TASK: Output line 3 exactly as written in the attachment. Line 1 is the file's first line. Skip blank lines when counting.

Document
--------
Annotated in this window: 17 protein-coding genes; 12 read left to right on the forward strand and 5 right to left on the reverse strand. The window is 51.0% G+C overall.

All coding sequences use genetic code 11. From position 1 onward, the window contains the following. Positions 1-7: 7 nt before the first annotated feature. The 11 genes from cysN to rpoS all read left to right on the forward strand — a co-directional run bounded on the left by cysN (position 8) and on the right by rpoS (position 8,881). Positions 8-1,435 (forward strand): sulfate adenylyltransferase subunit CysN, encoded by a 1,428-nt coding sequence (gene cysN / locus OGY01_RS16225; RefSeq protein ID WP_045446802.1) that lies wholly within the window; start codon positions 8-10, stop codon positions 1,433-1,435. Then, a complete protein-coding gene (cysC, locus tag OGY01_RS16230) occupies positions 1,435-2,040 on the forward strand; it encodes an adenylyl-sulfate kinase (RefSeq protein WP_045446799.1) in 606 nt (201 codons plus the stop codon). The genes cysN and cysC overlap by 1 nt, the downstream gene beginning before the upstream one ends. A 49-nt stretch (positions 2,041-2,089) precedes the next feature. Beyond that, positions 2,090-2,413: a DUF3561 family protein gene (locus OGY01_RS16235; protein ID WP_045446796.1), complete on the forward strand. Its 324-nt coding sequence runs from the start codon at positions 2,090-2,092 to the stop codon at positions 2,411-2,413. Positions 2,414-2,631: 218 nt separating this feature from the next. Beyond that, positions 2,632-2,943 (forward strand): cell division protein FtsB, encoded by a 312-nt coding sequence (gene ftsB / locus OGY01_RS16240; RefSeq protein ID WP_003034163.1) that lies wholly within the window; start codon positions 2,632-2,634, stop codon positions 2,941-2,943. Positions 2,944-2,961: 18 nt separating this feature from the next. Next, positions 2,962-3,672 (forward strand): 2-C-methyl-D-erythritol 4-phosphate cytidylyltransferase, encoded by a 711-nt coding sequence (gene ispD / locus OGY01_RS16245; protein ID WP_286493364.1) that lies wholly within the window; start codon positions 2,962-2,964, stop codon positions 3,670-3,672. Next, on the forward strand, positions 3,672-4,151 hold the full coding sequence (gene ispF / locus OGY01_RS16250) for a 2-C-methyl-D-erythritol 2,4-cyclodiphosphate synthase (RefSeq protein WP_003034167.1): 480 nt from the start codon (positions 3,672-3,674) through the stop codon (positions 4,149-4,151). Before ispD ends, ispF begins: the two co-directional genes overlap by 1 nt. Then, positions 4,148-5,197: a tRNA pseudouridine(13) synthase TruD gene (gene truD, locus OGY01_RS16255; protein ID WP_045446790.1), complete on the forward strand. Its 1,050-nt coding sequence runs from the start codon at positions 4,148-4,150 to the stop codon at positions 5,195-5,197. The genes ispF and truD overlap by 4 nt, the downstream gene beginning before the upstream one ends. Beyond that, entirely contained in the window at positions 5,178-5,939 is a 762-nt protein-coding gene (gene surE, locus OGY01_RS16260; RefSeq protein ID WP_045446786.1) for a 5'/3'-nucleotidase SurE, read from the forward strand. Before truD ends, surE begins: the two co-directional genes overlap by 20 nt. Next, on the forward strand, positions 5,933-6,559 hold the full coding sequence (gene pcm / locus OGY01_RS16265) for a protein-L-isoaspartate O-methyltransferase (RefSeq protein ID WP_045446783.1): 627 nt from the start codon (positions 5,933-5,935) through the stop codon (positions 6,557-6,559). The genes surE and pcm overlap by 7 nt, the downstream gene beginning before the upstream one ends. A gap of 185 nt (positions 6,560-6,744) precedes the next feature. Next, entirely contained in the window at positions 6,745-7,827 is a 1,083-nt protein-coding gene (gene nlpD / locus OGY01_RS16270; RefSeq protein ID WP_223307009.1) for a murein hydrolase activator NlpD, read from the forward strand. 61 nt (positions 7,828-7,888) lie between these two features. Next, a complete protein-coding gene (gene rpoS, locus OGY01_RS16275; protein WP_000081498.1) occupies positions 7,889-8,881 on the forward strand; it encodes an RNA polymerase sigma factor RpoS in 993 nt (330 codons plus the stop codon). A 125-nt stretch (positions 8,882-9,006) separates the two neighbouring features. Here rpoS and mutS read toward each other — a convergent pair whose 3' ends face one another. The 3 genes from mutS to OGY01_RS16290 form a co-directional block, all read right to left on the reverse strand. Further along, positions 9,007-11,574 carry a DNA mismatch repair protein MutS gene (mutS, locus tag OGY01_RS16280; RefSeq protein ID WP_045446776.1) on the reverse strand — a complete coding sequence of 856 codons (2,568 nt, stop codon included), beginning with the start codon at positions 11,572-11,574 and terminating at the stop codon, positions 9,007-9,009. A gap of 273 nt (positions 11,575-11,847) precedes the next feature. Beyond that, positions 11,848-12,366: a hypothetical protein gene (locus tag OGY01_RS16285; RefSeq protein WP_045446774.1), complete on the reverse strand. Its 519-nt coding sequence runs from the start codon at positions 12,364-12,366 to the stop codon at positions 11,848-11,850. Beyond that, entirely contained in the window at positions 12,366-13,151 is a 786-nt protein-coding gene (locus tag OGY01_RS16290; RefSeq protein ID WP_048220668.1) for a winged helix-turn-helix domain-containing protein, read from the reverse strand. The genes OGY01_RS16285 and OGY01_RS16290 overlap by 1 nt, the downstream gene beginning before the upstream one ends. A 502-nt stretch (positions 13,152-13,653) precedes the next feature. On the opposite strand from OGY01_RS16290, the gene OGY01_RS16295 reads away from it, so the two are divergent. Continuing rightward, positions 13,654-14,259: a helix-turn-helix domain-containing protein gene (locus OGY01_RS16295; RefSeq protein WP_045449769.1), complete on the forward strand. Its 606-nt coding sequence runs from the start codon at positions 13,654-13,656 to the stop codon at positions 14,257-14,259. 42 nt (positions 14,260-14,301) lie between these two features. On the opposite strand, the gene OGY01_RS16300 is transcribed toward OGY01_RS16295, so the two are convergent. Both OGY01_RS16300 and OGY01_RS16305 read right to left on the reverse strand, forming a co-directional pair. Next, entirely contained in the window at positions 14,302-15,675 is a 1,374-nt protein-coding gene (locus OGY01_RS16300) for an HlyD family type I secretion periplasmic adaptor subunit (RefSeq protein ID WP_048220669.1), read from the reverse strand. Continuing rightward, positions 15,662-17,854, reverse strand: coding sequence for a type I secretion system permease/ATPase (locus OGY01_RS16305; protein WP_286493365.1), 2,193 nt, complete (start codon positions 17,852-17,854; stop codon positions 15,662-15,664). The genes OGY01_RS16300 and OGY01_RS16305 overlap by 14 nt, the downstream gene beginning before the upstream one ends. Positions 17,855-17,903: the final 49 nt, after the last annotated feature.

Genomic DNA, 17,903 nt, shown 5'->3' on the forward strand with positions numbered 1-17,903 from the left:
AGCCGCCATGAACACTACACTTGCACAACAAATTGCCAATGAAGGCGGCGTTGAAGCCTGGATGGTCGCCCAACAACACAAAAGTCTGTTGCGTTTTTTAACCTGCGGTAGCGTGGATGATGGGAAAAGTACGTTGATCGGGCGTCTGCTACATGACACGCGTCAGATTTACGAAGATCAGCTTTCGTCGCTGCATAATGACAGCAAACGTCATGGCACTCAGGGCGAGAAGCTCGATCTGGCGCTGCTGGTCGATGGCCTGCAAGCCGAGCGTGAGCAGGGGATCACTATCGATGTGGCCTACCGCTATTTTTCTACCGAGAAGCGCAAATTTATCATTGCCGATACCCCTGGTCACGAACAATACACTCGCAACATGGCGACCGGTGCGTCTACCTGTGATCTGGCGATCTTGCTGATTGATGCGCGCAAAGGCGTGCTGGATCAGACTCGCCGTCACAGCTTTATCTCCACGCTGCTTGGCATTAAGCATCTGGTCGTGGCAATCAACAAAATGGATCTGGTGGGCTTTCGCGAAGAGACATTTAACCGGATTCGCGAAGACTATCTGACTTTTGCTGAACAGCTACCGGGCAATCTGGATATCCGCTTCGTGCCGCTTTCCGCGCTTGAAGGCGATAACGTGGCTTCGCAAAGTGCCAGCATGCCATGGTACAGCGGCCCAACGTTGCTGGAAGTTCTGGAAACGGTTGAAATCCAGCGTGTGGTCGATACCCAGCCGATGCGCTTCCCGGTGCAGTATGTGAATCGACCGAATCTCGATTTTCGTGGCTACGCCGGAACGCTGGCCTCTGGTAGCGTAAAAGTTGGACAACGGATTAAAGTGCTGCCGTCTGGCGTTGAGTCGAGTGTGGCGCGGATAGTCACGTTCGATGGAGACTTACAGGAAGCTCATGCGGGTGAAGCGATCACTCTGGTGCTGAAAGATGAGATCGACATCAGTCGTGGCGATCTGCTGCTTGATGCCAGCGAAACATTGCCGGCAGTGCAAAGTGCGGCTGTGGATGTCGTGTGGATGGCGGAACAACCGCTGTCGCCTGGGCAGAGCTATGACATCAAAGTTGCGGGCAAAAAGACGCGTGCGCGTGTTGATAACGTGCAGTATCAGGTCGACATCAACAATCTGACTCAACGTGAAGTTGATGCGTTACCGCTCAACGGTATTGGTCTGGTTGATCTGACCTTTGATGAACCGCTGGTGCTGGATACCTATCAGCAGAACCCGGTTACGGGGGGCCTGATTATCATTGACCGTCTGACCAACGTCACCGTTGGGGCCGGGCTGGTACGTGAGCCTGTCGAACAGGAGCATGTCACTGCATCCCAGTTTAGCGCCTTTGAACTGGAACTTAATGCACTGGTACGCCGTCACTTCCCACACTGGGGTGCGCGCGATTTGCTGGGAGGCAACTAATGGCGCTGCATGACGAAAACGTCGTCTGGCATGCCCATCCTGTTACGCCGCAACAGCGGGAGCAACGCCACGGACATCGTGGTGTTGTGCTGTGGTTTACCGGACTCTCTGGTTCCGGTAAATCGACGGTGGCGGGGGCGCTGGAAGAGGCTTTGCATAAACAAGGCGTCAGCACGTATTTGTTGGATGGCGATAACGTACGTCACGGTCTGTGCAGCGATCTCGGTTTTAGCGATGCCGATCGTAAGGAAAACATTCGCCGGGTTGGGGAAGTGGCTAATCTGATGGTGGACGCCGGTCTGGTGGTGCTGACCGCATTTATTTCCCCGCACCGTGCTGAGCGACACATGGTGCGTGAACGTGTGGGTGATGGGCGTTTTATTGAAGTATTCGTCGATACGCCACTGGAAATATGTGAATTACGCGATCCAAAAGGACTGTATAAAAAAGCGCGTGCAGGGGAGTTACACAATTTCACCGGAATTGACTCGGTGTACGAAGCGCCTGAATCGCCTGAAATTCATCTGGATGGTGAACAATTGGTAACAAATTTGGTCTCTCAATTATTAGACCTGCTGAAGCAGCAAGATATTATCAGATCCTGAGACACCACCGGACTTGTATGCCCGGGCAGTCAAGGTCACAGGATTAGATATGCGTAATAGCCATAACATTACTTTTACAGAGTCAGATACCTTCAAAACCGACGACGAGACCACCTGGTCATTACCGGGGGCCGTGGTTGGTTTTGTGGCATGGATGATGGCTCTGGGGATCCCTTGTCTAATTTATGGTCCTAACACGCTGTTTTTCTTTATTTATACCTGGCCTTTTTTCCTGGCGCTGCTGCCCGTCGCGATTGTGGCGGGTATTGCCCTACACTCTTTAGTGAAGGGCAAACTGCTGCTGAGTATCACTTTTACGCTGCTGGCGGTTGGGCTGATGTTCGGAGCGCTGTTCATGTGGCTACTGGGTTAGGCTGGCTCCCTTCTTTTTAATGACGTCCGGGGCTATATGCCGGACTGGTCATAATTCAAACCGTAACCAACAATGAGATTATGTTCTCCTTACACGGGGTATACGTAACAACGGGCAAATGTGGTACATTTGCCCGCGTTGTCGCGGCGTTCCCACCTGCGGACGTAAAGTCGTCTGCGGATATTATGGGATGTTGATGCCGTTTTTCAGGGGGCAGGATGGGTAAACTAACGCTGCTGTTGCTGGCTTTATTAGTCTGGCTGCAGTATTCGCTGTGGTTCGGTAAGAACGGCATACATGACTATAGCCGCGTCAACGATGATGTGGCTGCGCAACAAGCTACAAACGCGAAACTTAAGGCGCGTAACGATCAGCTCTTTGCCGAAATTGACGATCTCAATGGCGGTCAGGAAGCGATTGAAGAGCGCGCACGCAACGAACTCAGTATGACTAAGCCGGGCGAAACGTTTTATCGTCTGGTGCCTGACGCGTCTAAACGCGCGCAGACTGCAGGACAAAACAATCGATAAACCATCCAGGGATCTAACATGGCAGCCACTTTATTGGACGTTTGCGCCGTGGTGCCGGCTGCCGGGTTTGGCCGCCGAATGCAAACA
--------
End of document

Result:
Genomic DNA, 17,903 nt, shown 5'->3' on the forward strand with positions numbered 1-17,903 from the left: